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The electron multiplier consists of a number of electrodes called dynodes.
Each dynode is held at a more positive voltage than the previous one.
The electrons leave the photocathode, having the energy of the incoming photon ( minus the work function of the photocathode ).
As the electrons move toward the first dynode, they are accelerated by the electric field and arrive with much greater energy.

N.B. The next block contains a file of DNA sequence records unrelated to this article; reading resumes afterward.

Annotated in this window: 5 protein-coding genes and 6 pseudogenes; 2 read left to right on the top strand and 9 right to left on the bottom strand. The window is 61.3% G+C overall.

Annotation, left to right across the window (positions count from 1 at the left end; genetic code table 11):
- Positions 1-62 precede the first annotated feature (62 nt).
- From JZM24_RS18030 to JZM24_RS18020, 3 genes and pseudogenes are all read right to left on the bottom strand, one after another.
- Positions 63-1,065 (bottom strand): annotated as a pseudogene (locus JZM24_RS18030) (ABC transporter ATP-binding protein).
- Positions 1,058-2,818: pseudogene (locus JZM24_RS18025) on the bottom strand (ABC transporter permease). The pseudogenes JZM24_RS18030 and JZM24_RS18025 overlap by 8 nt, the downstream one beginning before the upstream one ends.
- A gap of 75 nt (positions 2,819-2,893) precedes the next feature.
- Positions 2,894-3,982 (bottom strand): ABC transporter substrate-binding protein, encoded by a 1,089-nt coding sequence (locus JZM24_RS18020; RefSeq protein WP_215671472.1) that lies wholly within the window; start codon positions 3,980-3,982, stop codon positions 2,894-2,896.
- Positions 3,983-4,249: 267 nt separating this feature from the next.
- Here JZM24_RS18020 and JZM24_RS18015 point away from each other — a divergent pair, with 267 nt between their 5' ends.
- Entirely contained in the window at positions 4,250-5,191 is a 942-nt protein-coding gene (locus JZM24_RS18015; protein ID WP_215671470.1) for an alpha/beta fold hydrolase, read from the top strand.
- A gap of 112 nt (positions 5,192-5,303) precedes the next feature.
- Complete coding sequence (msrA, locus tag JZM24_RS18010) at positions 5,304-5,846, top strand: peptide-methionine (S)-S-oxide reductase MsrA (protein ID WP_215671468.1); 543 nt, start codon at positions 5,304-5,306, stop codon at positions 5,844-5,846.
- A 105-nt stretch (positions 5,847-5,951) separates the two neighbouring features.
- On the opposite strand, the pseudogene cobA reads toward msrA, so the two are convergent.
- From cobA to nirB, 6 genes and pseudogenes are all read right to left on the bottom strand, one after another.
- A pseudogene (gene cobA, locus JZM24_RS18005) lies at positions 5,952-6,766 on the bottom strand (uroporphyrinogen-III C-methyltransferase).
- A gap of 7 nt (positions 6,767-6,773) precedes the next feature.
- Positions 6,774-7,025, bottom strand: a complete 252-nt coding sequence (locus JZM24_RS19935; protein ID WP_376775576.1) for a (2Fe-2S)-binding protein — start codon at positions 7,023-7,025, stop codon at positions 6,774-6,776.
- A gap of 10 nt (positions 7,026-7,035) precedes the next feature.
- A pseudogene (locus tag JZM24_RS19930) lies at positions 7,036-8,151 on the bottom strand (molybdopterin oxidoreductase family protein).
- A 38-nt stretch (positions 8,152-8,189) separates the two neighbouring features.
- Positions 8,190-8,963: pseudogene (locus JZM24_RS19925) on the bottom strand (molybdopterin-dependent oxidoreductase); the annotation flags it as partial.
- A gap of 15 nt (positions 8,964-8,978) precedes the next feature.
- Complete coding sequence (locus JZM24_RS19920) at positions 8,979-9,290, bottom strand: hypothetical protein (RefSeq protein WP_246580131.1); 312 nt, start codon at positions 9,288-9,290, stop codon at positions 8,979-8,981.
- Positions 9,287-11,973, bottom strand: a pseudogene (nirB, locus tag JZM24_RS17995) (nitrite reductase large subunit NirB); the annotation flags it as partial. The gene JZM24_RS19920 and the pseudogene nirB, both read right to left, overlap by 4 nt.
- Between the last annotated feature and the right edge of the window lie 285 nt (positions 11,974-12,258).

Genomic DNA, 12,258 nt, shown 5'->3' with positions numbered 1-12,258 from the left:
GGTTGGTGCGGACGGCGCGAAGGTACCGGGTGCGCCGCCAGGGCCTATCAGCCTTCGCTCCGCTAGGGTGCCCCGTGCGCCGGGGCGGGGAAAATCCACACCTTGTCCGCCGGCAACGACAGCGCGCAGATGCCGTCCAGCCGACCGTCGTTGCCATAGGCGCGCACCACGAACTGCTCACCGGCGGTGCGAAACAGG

Upon striking the first dynode, more low energy electrons are emitted, and these electrons in turn are accelerated toward the second dynode.
The geometry of the dynode chain is such that a cascade occurs with an ever-increasing number of electrons being produced at each stage.
Finally, the electrons reach the anode, where the accumulation of charge results in a sharp current pulse indicating the arrival of a photon at the photocathode.

1.801 seconds.